What Happens to your Metabolism on a Diet
Well, let's be honest. Most diets have women eating, on average, about 1200 calories a day. As I mentioned earlier, the average amount of energy/calories women need is typically between 1400 - 1600.
So, already - without movement or exercise - women are eating less food than their bodies need to survive.
When you add movement - like say 10,000 steps a day - or doing a vigorous cardio workout, that chasm between what you're feeding your body and what it needs to function properly, deepens.
So what happens? Well, an obvious effect of under-eating for any length of time is that your metabolism adapts to this lower food intake amount and slows down to protect you and to keep you alive. Your body will burn calories less efficiently and for women, it will cause hormone issues that will result in your body storing fat as soon as you eat more than that 1200 calories.
This is why women immediately gain their weight back - often all body fat - after dieting for any length of time. Essentially, they have reset their BMR to a lower amount and that's why when they quit their diet, that the weight just piles back on.
Not to mention that undereating has serious health effects that can range from loss of lean muscle to nutritional deficiencies to fertility and menstrual cycles ... and more.
Dieting - specifically low-calorie diets for women - is one of the biggest contributors to the obesity epidemic than anything else. Not only can low calorie diets cause metabolic damage, but they aren't effective long term solution for weight loss because they aren't sustainable. Women who diet frequently, reduce their lean muscle mass and increase their body fat, worsening their health and putting them at risk for obesity related diseases.
Simple Steps to Improve your Metabolic Health
The great thing here is that even if you've dieted for years and your metabolism is as slow as molasses, you can absolutely improve it and your overall metabolic health. Remember, your metabolism is highly adaptive so there are some simplet steps you can take - starting today - to improve your metabolic rate and make it easier for you to shed weight and keep it off.
Get started by:
Eating the right amount (and balance) of foods for YOU. Ditching the cookie cutter 1200 calorie diet and taking the time to figure out just how much food your body actually needs to reach the health and fitness goals you have is essential. Remember, everyone is unique so what you need will be different from what your mom or BFF need.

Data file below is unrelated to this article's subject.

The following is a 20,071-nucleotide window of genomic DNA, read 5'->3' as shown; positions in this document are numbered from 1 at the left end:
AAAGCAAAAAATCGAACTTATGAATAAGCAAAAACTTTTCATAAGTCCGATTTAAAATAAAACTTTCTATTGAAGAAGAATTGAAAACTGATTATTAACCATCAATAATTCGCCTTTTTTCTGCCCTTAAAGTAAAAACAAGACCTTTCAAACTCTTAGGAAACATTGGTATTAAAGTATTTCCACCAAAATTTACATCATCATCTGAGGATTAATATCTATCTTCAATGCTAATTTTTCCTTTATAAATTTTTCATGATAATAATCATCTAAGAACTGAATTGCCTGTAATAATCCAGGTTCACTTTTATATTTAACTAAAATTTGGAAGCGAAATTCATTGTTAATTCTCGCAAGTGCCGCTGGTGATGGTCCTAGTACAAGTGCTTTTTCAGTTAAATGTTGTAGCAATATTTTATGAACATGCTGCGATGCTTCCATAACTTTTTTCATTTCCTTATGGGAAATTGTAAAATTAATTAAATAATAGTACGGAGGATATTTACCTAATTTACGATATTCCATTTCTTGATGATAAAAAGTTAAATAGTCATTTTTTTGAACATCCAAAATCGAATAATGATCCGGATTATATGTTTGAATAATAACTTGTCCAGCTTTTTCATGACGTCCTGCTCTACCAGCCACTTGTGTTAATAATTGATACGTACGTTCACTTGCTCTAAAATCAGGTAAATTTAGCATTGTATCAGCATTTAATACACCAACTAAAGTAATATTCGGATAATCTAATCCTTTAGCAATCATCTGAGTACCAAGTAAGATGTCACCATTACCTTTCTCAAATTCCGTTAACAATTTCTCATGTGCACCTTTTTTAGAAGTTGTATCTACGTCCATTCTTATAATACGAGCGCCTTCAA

Building lean muscle FIRST. I know when everyone thinks of losing weight, they think they need to drop into a calorie deficit first but that's not the case. If you want to improve your metabolic rate, you need more lean muscle on your body so that means you should work on building that first and foremost. This means eating at maintenance, or slightly above for a few months to build lean muscle and improve your BMR.
Improving your hormone balance. Women's hormones are intimately connected to how well their metabolism runs so if you have issues like estrogen dominance, insulin resistance, hyperthyroidism and high levels of cortisol, they need to be addressed before you drop into a deficit. Adopting a hormone balancing diet rich in whole foods along with core lifestyle and movement habits will help improve both your metabolic health and hormone balance, setting your body up to release fat and not store it.
Get help. Knowing what to do, how much to eat and how to build a healthy, strong metabolism so you can reach and maintain a healthy weight isn't easy. Work with a nutritionist or metabolic nutrition coach like me to get both personalized nutrition advice and a program tailored to help you reach your goals.
By following these steps, you'll not just set yourself up for shedding weight - you'll set yourself up for optimal metabolic and hormonal health that will enable you to get leaner, stronger and maintain a healthy weight long term. This is the exact approach I use in my Better Body Composition Program and it's how I help my clients look and feel their best.